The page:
EDOUKOUKRO, Ivory Coast – Kouakou Kinimo is a pretty typical Ivory Coast cocoa farmer. He works a small holding. At 52, he’s roughly the mean age for a West African grower. And, like many farmers, he doesn’t want any of his six children to follow in his footsteps.
“I suffered,” he said, seated beneath a tree dripping with green cocoa pods on his plantation near the border with Ghana. “I worked so hard and have nothing to show for it.”
This month, Ivory Coast and Ghana – the world’s top two cocoa producers – teamed up to impose a minimum floor price that chocolate companies must pay if they want to access their more than 60% share of global supply.
It’s an attempt to ease pervasive farmer poverty that has become a blight on chocolate’s image and a threat to the sector’s future in West Africa, as young people walk away from a life of backbreaking labour with little reward.
A meeting on July 3 will hash out the details. But industry players, fair trade campaigners and even fellow producer countries are divided over whether a price fixing strategy is an answer.
While some applaud the nations’ aim to use their market dominance to improve farmer incomes, others worry the strategy could push companies to buy their beans elsewhere – or over-stimulate production, leading to a global price crash.
Under the plan, Ivory Coast and Ghana will fix the floor price at $2,600 per tonne free-on-board and have announced a suspension of forward sales until the plan is put in place.
It’s not the first attempt to improve the lot of farmers.
Third-party certification schemes such as Fairtrade, Rainforest Alliance and UTZ grant bonuses to growers meeting social and environmental standards. Cocoa companies have their own sustainability programmes. And Ghana and Ivory Coast both guarantee a farmer price at the start of each season.
But those measures haven’t solved the problem.
“If you have a model that’s based on the gross exploitation of suppliers, it simply cannot work sustainably,” Edward George, an independent cocoa expert, told Reuters.
The Cocoa Barometer, a biannual report published by civil society groups, calculates that farmers receive just 6.6% of the sale price for a bar of chocolate.
It’s a situation that angers Kinimo, who is missing a finger on his left hand, the result of an accident on his plantation.
“It’s not normal at all that they, the ones eating the chocolate, set the price. The farmer should set the price,” he argued. “The cars that they make, who set the price for those? They do, and we buy them.”
A FIRST STEP
Farmer advocacy groups have applauded the decision, which comes as the two neighbours seek to forge closer ties following decades of rivalry.
“The only way that cocoa sustainability is going to move from being an aspiration to a reality is this type of coordinated action on price,” said Jon Walker, senior cocoa advisor at Fairtrade International.
A $2,600 floor price is still about $1,000 below the level that would have assured a living income last season, but Walker thinks it’s an important first step.
Even some industry players said it was less radical than they might have feared.
“Whether you look at average prices over 10 years or since 2000, you will come out somewhere between $2,400 and $2,600, so the suggested price cannot be considered unreasonable,” said Pam Thornton, a consultant with Britain’s Nightingale Investment Management.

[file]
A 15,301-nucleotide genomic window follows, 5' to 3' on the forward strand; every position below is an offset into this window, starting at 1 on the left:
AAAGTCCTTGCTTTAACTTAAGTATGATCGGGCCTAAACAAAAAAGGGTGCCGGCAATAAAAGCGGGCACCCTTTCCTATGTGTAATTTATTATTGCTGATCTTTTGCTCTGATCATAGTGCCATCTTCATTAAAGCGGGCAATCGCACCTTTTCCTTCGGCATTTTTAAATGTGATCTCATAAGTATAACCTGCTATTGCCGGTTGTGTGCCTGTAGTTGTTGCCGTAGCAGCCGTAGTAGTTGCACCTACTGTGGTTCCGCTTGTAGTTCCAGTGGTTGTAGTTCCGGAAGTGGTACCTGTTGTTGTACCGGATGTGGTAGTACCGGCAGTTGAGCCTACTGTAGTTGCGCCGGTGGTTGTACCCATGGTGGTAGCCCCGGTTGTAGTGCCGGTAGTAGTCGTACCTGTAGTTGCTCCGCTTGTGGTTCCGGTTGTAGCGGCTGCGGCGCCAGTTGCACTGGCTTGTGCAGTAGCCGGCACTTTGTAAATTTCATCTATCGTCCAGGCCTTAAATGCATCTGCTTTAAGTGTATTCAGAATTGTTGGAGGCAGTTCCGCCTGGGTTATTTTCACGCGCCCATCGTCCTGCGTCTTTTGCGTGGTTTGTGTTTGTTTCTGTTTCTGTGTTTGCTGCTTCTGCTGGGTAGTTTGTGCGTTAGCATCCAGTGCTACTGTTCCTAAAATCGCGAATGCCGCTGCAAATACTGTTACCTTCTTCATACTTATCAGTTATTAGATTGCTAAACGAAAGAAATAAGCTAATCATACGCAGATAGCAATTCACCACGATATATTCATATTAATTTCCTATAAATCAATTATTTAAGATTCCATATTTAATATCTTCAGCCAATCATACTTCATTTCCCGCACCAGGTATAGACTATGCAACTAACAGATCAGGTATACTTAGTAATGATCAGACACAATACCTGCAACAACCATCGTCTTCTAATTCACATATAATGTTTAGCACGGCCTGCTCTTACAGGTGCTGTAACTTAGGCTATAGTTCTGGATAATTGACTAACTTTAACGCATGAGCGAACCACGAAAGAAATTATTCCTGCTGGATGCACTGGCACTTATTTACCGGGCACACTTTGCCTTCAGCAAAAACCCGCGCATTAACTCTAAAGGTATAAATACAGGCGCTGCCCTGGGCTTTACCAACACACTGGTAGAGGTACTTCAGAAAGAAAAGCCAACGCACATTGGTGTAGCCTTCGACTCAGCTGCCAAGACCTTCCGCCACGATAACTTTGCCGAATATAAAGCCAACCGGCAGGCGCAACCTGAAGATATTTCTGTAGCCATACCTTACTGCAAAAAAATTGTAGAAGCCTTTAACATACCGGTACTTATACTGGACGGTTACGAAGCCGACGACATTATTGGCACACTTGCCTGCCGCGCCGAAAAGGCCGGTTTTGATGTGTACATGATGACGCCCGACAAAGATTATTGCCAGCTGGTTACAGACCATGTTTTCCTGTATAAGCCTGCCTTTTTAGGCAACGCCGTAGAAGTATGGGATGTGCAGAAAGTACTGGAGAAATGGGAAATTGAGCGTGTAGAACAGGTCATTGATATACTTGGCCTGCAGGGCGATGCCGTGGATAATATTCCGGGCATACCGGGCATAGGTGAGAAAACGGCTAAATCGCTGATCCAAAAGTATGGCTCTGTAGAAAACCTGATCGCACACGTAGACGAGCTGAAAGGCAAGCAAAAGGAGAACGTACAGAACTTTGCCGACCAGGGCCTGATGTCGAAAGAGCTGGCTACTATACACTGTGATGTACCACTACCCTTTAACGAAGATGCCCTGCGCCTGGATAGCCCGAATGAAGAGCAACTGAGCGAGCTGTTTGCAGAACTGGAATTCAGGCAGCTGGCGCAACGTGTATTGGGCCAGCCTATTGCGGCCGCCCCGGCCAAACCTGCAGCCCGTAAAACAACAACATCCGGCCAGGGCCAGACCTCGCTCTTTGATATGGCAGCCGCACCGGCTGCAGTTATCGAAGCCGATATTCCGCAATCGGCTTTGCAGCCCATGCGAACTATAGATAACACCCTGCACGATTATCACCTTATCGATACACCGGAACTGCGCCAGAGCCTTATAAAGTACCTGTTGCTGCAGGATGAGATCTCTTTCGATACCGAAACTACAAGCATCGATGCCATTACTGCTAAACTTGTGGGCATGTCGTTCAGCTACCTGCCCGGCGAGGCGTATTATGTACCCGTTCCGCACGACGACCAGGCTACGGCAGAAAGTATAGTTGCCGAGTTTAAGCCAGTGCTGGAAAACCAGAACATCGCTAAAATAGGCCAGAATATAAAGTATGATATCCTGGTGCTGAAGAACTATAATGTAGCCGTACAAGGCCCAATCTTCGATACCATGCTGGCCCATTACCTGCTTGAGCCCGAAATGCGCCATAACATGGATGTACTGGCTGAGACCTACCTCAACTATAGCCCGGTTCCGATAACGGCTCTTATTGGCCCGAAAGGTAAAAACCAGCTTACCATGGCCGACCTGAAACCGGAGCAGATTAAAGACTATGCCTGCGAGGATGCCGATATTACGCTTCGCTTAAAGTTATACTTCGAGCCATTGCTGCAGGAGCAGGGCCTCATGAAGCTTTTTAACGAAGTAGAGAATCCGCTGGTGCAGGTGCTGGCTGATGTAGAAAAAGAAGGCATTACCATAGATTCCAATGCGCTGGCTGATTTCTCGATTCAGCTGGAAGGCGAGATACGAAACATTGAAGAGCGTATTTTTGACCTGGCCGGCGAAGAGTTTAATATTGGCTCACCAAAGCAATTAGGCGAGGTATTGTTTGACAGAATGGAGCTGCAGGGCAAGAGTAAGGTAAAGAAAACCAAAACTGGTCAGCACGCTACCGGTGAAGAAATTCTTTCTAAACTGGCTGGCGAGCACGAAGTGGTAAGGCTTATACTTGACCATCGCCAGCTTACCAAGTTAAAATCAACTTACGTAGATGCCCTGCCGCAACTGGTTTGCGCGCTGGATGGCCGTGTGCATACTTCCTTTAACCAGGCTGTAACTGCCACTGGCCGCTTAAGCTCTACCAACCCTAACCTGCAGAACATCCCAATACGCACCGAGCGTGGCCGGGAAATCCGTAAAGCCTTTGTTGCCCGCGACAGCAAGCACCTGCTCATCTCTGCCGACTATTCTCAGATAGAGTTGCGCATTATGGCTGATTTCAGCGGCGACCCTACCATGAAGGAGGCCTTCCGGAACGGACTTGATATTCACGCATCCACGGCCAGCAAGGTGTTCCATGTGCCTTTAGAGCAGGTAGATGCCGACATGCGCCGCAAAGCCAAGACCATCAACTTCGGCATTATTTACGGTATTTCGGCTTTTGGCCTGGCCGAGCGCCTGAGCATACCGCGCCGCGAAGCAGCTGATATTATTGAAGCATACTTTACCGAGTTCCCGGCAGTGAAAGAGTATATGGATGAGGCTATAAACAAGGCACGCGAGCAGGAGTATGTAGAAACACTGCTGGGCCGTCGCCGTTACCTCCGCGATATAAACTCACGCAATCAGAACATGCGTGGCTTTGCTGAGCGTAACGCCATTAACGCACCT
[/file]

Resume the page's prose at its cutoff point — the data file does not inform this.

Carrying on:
In an indication of the demand for cocoa from Ivory Coast and Ghana, trade sources said that European buyers were paying the highest premium in almost a decade over London futures in order to obtain beans.
But not everyone is happy.
The head of the cocoa association of Nigeria, the world’s fourth-largest exporter, accused Ghana and Ivory Coast of failing to consult other producer nations.
And while Ivory Coast and Ghana said cocoa exporters, processors and chocolate makers had signed onto the plan, several told Reuters the industry faced a fait accompli.
While the floor price currently appears feasible, many in the industry are questioning how it will work if global prices fall significantly below $2,600.
“It won’t,” was the response of one trader who asked not to be named.
Instituting a floor price does nothing to regulate supply, which is how OPEC influences world oil prices.
“The guy in Saudi Arabia, with one push of a button he can slow down production and reduce supply to the market. But you cannot switch off cocoa production,” said Michiel Hendriksz, founder of the FarmStrong Foundation.
Cocoa output is determined by the individual decisions of millions of small farmers, decisions that are heavily influenced by bean prices.
Simply raising farmers’ cocoa earnings would spur production, likely at the cost of increased deforestation. Ivorian output has already doubled to over 2 million tonnes since 2000.
With growth in global chocolate consumption sluggish, upping output could fuel a supply glut that risks seeing prices collapse, undermining the floor price’s intended goal.
A deep dip in the market could force Ghana and Ivory Coast to stock beans, removing them from circulation to prop up prices.
Such an intervention, industry experts said, would be costly and difficult since neither country has adequate facilities to properly store beans long-term.
A wide, long-term gap between the floor price and prices in competing origins could also shift production elsewhere, including Latin America, cutting into the dominance of West African cocoa.
On his Ivorian cocoa farm, Kinimo has heard reports about the new floor price on the radio. He’s hardly optimistic but is adopting a wait-and-see approach. After all, it’s out of his hands.
“I have to do this,” he said. “I don’t have any other work.”